In our maker workshops, we work hard to provide experiences where people develop additional comfort with concepts in electricity. Our squishy circuits project draws on the work of Dr. AnnMarie Thomas to help familiarize participants with basic electrical principles in ways that are safe and that facilitate experimentation.
Our Paper Circuits project picks up on the same theme. We use equipment such as LEDs, 3V coin batteries, and aluminum tape to make simple circuits. I recommend using a large recipe card to start out with something like this:
Note that folding the corner over completes the circuit and lights the LED. Here are some important things to remember:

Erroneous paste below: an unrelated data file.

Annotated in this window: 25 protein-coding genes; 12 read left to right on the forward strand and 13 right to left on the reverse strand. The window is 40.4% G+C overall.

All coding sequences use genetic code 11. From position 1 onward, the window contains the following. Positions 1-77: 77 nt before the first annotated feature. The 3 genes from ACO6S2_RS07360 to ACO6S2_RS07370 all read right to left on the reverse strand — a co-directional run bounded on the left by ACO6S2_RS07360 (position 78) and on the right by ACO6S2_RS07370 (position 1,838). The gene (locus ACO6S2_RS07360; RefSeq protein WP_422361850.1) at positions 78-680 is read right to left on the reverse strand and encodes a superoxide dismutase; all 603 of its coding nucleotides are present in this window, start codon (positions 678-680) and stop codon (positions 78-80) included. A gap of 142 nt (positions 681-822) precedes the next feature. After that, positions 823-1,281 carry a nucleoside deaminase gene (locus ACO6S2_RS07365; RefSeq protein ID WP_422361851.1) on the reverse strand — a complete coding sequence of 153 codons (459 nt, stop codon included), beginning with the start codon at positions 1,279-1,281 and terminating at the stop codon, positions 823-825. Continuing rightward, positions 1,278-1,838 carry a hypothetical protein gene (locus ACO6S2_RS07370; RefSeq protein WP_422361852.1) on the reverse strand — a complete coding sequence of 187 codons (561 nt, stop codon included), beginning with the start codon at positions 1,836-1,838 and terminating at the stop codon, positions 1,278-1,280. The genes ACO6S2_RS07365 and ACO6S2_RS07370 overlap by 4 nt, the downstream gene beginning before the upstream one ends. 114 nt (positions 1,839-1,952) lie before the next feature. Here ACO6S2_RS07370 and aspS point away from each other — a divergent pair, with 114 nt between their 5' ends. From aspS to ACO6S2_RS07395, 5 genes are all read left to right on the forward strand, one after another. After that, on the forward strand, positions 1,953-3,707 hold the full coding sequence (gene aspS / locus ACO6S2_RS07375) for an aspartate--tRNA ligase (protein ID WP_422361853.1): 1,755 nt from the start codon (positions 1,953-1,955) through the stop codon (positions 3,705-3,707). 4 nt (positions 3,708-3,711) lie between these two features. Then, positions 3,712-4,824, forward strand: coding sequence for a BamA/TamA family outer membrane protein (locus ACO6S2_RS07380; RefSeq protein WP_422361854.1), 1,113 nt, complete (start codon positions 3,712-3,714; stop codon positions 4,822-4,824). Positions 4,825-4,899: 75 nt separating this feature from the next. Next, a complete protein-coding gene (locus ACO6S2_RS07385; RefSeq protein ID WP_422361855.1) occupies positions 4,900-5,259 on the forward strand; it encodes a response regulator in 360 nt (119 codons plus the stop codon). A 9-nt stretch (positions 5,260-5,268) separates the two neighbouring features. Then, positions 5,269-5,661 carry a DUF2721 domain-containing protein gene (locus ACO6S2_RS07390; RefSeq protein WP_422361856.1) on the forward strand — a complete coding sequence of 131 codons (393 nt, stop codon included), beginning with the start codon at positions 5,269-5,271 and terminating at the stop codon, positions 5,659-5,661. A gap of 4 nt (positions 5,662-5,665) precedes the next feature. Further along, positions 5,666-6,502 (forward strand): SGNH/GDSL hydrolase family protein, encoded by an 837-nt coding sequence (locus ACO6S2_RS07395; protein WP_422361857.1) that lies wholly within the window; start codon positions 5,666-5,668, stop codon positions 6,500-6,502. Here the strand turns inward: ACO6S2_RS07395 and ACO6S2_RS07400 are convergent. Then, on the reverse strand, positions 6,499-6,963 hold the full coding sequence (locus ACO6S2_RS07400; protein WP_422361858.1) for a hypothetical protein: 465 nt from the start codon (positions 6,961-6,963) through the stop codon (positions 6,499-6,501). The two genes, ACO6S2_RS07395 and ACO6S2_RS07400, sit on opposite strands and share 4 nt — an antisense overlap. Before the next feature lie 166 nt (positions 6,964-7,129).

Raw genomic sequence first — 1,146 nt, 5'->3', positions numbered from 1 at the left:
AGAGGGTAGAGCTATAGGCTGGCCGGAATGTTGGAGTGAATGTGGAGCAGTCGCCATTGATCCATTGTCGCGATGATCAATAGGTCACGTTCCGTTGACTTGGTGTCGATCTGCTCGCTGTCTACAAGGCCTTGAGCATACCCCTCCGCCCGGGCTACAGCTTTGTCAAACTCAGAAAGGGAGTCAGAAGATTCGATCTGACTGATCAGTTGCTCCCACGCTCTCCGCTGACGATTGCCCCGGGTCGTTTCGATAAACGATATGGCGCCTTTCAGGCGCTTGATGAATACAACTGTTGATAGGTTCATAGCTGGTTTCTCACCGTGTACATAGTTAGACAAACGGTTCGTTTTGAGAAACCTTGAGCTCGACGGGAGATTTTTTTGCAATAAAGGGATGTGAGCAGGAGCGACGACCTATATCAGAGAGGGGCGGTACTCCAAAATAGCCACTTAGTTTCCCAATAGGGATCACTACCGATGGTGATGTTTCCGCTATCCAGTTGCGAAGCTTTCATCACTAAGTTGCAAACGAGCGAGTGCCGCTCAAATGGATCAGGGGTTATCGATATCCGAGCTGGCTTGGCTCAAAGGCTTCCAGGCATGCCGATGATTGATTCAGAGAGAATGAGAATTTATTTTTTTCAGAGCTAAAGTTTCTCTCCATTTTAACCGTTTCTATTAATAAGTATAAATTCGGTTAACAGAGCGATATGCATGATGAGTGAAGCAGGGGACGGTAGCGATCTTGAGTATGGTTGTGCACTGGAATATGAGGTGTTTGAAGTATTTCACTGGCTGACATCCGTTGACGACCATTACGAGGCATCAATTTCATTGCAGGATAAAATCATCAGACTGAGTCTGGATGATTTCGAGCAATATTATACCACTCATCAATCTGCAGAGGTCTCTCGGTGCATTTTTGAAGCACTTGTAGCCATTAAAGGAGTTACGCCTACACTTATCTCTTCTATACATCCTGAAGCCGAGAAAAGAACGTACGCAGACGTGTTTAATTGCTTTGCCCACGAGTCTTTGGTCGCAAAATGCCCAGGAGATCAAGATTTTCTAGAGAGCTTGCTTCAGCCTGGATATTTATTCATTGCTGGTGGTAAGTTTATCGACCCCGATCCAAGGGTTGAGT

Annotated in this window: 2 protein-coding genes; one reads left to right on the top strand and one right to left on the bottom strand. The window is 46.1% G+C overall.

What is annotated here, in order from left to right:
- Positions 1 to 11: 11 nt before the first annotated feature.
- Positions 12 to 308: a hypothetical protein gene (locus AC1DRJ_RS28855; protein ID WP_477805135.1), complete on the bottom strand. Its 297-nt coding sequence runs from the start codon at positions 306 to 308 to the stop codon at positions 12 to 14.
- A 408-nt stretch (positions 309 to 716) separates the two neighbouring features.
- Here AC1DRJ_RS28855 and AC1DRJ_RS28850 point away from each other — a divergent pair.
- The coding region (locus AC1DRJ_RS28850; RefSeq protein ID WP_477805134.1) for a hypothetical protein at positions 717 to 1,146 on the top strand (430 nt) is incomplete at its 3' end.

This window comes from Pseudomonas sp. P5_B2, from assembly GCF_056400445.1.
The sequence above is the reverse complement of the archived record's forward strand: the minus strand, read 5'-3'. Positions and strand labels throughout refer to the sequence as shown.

- The positive terminal of the LED needs to be oriented toward the positive terminal of the coin battery.
- The aluminum tape functions as a wire. You should cut a long, thin, strip of tape and gradually bend it into the proper shape as you peel off the backing. If you try to lay one strip of tape on top of the other, the adhesive will provide too much resistance and your circuit won’t work.
- You can use regular clear tape to hold your LED into place.
Once you make a basic circuit, I encourage you to experiment with a number of designs. Consider making more complicated circuits, or greeting cards. Some people use the aluminum tape to outline a picture or a design before including LEDs, as shown here. Jie Qi, a PhD student at the MIT Media Lab, provides some useful tutorials here.